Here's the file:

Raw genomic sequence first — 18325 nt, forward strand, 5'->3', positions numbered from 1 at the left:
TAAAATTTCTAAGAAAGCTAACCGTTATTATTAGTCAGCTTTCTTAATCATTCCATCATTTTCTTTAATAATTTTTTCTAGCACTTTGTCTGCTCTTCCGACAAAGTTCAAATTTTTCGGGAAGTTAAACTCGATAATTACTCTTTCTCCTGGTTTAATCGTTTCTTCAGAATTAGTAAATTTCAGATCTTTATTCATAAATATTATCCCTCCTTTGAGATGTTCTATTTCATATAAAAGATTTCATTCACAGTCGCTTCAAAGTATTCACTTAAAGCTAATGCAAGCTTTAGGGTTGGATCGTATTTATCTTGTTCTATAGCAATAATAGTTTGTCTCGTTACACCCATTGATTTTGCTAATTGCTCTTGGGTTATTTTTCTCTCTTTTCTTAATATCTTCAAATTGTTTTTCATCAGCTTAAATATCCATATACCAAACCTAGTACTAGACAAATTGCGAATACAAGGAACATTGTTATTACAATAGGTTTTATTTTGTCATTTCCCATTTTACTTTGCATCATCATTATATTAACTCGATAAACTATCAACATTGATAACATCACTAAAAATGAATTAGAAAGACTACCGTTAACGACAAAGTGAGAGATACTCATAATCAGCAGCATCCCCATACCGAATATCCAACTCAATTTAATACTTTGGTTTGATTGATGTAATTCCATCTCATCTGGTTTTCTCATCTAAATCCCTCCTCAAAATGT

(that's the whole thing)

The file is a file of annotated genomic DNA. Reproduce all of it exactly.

Raw genomic sequence first — 18325 nt, forward strand, 5'->3', positions numbered from 1 at the left:
TAAAATTTCTAAGAAAGCTAACCGTTATTATTAGTCAGCTTTCTTAATCATTCCATCATTTTCTTTAATAATTTTTTCTAGCACTTTGTCTGCTCTTCCGACAAAGTTCAAATTTTTCGGGAAGTTAAACTCGATAATTACTCTTTCTCCTGGTTTAATCGTTTCTTCAGAATTAGTAAATTTCAGATCTTTATTCATAAATATTATCCCTCCTTTGAGATGTTCTATTTCATATAAAAGATTTCATTCACAGTCGCTTCAAAGTATTCACTTAAAGCTAATGCAAGCTTTAGGGTTGGATCGTATTTATCTTGTTCTATAGCAATAATAGTTTGTCTCGTTACACCCATTGATTTTGCTAATTGCTCTTGGGTTATTTTTCTCTCTTTTCTTAATATCTTCAAATTGTTTTTCATCAGCTTAAATATCCATATACCAAACCTAGTACTAGACAAATTGCGAATACAAGGAACATTGTTATTACAATAGGTTTTATTTTGTCATTTCCCATTTTACTTTGCATCATCATTATATTAACTCGATAAACTATCAACATTGATAACATCACTAAAAATGAATTAGAAAGACTACCGTTAACGACAAAGTGAGAGATACTCATAATCAGCAGCATCCCCATACCGAATATCCAACTCAATTTAATACTTTGGTTTGATTGATGTAATTCCATCTCATCTGGTTTTCTCATCTAAATCCCTCCTCAAAATGT